Guest post by Dr. Michael Robertson – Independent Forensic Consulting
Dr. Robertson is a forensic toxicologist at Independent Forensic Consulting and a specialist consultant to a range of medico-legal organisations. Dr. Robertson graduated with a Doctor of Philosophy in Forensic Medicine from Monash University with a background in pharmacology, toxicology and analytical chemistry. Dr. Robertson is an expert in drug and alcohol-related matters and has assigned, supervised, performed and certified hundreds of toxicological analyses and has testified as an Expert Witness in most courts within Australia for prosecution, defence and plaintiff lawyers. He holds membership of The Australian and New Zealand Forensic Science Society (ANZFSS); The International Association of Forensic Toxicologists (TIAFT); the Society of Forensic Toxicologists (SOFT) and The Forensic and Clinical Toxicology Association of Australia (FACTA). He has been a member of the SOFT Drugs and Driving Committee and the SOFT Drug Facilitated Sexual Assault Committee and also serves as an invited reviewer for the international journal, Forensic Science International.
In the past quarter, IFC have reviewed a number of reports in which experts have concluded or implied that simply the presence of a drug infers impairment or that a drug has caused or contributed to an event when it was simply administered by medical professionals after the event.
Drugs and Impairment
- The presence of a drug in blood is only consistent with use
- Some information about dose and time of use may be inferred however in the absence of either unusually high levels in the blood or corroborating evidence of impairment i.e. observations that are consistent with the likely affect of the drug, impairment cannot be assumed due in part to issues associated with tolerance; dose; time of dose etc. etc.
- That is, the presence of a drug or drugs in the blood does not imply impairment, simply the possibility of impairment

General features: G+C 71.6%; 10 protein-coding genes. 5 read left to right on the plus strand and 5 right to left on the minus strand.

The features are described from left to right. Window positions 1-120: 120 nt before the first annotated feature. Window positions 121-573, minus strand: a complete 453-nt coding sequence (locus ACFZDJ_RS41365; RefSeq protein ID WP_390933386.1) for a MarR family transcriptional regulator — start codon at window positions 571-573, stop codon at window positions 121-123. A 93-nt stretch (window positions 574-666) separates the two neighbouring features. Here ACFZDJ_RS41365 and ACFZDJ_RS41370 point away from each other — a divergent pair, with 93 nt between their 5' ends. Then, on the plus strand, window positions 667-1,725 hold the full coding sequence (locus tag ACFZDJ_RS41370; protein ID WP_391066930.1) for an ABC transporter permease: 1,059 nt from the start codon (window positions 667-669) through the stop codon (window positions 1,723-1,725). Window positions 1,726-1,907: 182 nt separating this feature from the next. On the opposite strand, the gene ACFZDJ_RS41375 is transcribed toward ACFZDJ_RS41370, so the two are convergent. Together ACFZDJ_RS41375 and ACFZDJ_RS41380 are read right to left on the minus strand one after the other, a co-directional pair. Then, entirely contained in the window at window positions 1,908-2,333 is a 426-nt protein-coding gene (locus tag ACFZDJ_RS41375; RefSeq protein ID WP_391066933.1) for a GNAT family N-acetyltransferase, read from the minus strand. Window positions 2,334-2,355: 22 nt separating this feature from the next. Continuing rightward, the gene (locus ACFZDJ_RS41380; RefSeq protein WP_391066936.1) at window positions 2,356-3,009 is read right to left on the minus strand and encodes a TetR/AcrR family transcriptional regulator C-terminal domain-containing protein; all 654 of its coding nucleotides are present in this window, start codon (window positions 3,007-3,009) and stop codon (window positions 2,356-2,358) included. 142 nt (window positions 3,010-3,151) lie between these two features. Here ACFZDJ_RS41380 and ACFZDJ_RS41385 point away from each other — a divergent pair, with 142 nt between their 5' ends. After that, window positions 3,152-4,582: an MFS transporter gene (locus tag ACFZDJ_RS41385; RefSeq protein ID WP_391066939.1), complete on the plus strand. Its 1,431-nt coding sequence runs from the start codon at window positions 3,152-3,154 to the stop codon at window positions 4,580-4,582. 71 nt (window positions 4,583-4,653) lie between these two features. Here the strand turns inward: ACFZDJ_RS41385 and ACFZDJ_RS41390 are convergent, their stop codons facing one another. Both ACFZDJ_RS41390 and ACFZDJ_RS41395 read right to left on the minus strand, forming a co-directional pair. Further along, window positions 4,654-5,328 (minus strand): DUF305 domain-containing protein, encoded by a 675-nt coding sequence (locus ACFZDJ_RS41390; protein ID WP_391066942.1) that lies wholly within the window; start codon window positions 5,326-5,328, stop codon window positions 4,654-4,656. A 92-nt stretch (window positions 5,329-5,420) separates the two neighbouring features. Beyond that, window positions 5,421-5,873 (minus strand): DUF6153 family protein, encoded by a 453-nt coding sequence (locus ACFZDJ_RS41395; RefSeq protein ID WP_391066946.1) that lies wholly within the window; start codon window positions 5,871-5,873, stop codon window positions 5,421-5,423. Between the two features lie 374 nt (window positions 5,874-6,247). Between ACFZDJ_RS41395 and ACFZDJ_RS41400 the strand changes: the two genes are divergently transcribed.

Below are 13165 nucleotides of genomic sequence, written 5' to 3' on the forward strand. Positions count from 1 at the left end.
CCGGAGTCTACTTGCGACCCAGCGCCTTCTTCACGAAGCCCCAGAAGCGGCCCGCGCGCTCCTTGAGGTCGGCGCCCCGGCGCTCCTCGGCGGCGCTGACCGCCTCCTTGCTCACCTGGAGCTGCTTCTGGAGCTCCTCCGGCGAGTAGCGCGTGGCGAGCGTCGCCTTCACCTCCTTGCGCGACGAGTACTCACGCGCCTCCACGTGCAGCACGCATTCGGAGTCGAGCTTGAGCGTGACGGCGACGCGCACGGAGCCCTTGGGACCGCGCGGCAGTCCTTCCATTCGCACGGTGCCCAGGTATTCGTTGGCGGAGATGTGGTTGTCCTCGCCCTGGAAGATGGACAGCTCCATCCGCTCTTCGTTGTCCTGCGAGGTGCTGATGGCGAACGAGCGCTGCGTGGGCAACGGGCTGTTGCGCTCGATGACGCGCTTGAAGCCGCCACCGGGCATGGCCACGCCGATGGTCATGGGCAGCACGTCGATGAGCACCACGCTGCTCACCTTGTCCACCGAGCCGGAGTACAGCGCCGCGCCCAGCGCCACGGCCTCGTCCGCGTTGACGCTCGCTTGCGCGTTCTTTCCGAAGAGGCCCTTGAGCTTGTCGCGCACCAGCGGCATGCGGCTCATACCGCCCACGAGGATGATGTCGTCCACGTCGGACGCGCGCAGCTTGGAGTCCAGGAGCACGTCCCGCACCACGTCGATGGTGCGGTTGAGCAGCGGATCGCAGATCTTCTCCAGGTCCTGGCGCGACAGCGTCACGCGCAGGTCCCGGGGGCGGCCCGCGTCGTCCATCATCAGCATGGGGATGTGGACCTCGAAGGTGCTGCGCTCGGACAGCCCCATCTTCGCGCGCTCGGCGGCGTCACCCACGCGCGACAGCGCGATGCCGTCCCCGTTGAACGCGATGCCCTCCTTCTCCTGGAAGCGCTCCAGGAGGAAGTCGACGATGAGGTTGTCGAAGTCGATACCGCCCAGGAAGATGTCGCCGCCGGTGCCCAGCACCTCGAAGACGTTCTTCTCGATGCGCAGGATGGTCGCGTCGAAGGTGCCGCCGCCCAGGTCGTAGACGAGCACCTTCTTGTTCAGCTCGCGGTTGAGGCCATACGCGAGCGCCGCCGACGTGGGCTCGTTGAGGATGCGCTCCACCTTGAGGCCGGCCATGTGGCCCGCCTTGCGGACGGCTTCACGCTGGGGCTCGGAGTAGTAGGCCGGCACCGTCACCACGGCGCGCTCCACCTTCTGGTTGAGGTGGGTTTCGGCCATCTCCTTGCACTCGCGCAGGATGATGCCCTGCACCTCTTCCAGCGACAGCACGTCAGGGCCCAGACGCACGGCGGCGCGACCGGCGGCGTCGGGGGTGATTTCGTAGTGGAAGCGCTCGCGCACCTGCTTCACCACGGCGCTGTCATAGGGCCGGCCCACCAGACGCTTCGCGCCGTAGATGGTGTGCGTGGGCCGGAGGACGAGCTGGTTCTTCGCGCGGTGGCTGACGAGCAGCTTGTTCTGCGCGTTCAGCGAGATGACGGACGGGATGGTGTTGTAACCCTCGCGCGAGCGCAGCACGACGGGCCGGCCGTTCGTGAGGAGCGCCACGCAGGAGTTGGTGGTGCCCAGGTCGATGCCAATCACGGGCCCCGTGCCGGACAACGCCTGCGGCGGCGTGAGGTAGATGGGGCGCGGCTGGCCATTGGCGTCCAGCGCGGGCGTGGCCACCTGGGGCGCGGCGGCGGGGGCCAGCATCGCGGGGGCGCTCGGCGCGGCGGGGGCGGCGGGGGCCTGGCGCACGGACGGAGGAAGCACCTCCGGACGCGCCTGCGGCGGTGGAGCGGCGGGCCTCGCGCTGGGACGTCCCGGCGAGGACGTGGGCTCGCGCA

- Drugs are often administered by paramedics at the scene of an incident or enroute to hospital. They may also be administered by hospital staff once they have arrived at hospital
- Common medications administered by paramedics or hospital staff includes: morphine and fentanyl for pain management; Maxolon (metaclopramide) for nausea; midazolam for anxiety, among others
- Whilst many of these drugs can impair and may show clinical signs consistent with impairment i.e. drowsiness, poor balance, confusions and slurred speech etc. they obviously played no role in the causation of the incident if administered post-incident
- The administration of drugs should be well documented in the Ambulance and / or Hospital records
- Q: Is there a BAC at which time an individual will be visible intoxicated?
A: Due to many variables including an individual’s tolerance to alcohol and learned behaviour i.e. ability to walk and talk whist intoxicated, there is no BAC that when reached all individuals will show signs of visibly intoxicated. That said studies have shown that at or about 0.15% it is more likely than not that one or more visible signs of intoxication will be evident e.g. poor balance, confusion, slurred speech etc.
- Q: Does Speed (methylamphetamine) in the oral fluid imply my client was impaired?
A: No. The presence only means that the drug has been used in the 12 or so hours prior to sample collection. Impairment would have to be established via other corroborating evidence i.e. driving behaviour, visual observation of the individual
- Q: Do drug levels change after death?
A: By and large, the answer is yes. Depending on when the sample was collected relative to death and from what part of the body blood was drawn (central or peripheral), drug concentrations may go up or down after death (in general, more likely up).
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